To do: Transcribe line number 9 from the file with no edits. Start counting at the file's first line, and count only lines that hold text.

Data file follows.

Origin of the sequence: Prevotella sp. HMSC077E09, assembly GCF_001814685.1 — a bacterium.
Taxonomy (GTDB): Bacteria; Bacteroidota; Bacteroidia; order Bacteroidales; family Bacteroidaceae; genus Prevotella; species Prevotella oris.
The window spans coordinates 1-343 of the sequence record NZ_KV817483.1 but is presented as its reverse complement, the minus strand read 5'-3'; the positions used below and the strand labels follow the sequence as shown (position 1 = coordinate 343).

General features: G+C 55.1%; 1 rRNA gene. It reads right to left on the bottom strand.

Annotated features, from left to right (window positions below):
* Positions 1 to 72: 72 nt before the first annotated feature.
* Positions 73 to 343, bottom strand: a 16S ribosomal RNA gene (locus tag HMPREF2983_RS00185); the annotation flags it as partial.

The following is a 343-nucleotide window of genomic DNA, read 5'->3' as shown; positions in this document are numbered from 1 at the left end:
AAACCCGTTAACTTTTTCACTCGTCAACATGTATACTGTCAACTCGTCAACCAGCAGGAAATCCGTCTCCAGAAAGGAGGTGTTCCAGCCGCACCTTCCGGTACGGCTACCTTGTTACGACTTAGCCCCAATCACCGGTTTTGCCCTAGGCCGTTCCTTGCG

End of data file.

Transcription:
AAACCCGTTAACTTTTTCACTCGTCAACATGTATACTGTCAACTCGTCAACCAGCAGGAAATCCGTCTCCAGAAAGGAGGTGTTCCAGCCGCACCTTCCGGTACGGCTACCTTGTTACGACTTAGCCCCAATCACCGGTTTTGCCCTAGGCCGTTCCTTGCG